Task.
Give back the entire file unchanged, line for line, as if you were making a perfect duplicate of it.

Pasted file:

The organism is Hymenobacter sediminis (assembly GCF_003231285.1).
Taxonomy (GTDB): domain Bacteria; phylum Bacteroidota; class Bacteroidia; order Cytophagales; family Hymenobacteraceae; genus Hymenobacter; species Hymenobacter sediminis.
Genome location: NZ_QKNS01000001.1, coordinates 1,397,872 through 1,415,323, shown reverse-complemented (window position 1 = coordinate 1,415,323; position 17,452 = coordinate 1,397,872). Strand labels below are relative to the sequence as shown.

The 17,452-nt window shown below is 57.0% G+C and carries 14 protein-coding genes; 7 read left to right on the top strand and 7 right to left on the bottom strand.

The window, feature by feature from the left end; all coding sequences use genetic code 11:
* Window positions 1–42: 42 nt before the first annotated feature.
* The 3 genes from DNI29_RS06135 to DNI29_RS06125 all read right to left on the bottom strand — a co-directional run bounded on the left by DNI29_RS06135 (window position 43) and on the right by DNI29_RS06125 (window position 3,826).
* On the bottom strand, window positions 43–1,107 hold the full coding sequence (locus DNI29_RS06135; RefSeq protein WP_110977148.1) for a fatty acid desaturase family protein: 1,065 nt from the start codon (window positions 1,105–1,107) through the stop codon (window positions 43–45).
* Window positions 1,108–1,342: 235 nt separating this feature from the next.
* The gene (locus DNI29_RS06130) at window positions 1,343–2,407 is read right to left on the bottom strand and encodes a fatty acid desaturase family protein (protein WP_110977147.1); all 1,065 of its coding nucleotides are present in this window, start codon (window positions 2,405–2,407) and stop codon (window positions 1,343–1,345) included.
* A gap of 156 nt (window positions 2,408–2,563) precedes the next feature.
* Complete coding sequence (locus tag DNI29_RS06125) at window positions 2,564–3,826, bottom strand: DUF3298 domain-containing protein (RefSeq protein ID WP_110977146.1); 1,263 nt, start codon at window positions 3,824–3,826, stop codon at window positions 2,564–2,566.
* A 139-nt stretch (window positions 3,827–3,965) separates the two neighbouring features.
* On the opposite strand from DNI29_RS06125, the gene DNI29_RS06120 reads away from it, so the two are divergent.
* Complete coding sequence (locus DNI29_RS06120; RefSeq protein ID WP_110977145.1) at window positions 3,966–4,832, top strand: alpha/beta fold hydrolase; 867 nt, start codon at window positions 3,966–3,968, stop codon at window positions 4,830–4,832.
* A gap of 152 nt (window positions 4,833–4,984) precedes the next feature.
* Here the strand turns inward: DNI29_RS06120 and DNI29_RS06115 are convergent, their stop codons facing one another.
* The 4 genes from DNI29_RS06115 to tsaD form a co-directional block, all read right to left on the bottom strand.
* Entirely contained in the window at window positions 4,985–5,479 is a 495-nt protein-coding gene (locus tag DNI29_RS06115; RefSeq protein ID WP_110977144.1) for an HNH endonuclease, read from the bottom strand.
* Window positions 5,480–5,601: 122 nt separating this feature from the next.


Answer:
The organism is Hymenobacter sediminis (assembly GCF_003231285.1).
Taxonomy (GTDB): domain Bacteria; phylum Bacteroidota; class Bacteroidia; order Cytophagales; family Hymenobacteraceae; genus Hymenobacter; species Hymenobacter sediminis.
Genome location: NZ_QKNS01000001.1, coordinates 1,397,872 through 1,415,323, shown reverse-complemented (window position 1 = coordinate 1,415,323; position 17,452 = coordinate 1,397,872). Strand labels below are relative to the sequence as shown.

The 17,452-nt window shown below is 57.0% G+C and carries 14 protein-coding genes; 7 read left to right on the top strand and 7 right to left on the bottom strand.

The window, feature by feature from the left end; all coding sequences use genetic code 11:
* Window positions 1–42: 42 nt before the first annotated feature.
* The 3 genes from DNI29_RS06135 to DNI29_RS06125 all read right to left on the bottom strand — a co-directional run bounded on the left by DNI29_RS06135 (window position 43) and on the right by DNI29_RS06125 (window position 3,826).
* On the bottom strand, window positions 43–1,107 hold the full coding sequence (locus DNI29_RS06135; RefSeq protein WP_110977148.1) for a fatty acid desaturase family protein: 1,065 nt from the start codon (window positions 1,105–1,107) through the stop codon (window positions 43–45).
* Window positions 1,108–1,342: 235 nt separating this feature from the next.
* The gene (locus DNI29_RS06130) at window positions 1,343–2,407 is read right to left on the bottom strand and encodes a fatty acid desaturase family protein (protein WP_110977147.1); all 1,065 of its coding nucleotides are present in this window, start codon (window positions 2,405–2,407) and stop codon (window positions 1,343–1,345) included.
* A gap of 156 nt (window positions 2,408–2,563) precedes the next feature.
* Complete coding sequence (locus tag DNI29_RS06125) at window positions 2,564–3,826, bottom strand: DUF3298 domain-containing protein (RefSeq protein ID WP_110977146.1); 1,263 nt, start codon at window positions 3,824–3,826, stop codon at window positions 2,564–2,566.
* A 139-nt stretch (window positions 3,827–3,965) separates the two neighbouring features.
* On the opposite strand from DNI29_RS06125, the gene DNI29_RS06120 reads away from it, so the two are divergent.
* Complete coding sequence (locus DNI29_RS06120; RefSeq protein ID WP_110977145.1) at window positions 3,966–4,832, top strand: alpha/beta fold hydrolase; 867 nt, start codon at window positions 3,966–3,968, stop codon at window positions 4,830–4,832.
* A gap of 152 nt (window positions 4,833–4,984) precedes the next feature.
* Here the strand turns inward: DNI29_RS06120 and DNI29_RS06115 are convergent, their stop codons facing one another.
* The 4 genes from DNI29_RS06115 to tsaD form a co-directional block, all read right to left on the bottom strand.
* Entirely contained in the window at window positions 4,985–5,479 is a 495-nt protein-coding gene (locus tag DNI29_RS06115; RefSeq protein ID WP_110977144.1) for an HNH endonuclease, read from the bottom strand.
* Window positions 5,480–5,601: 122 nt separating this feature from the next.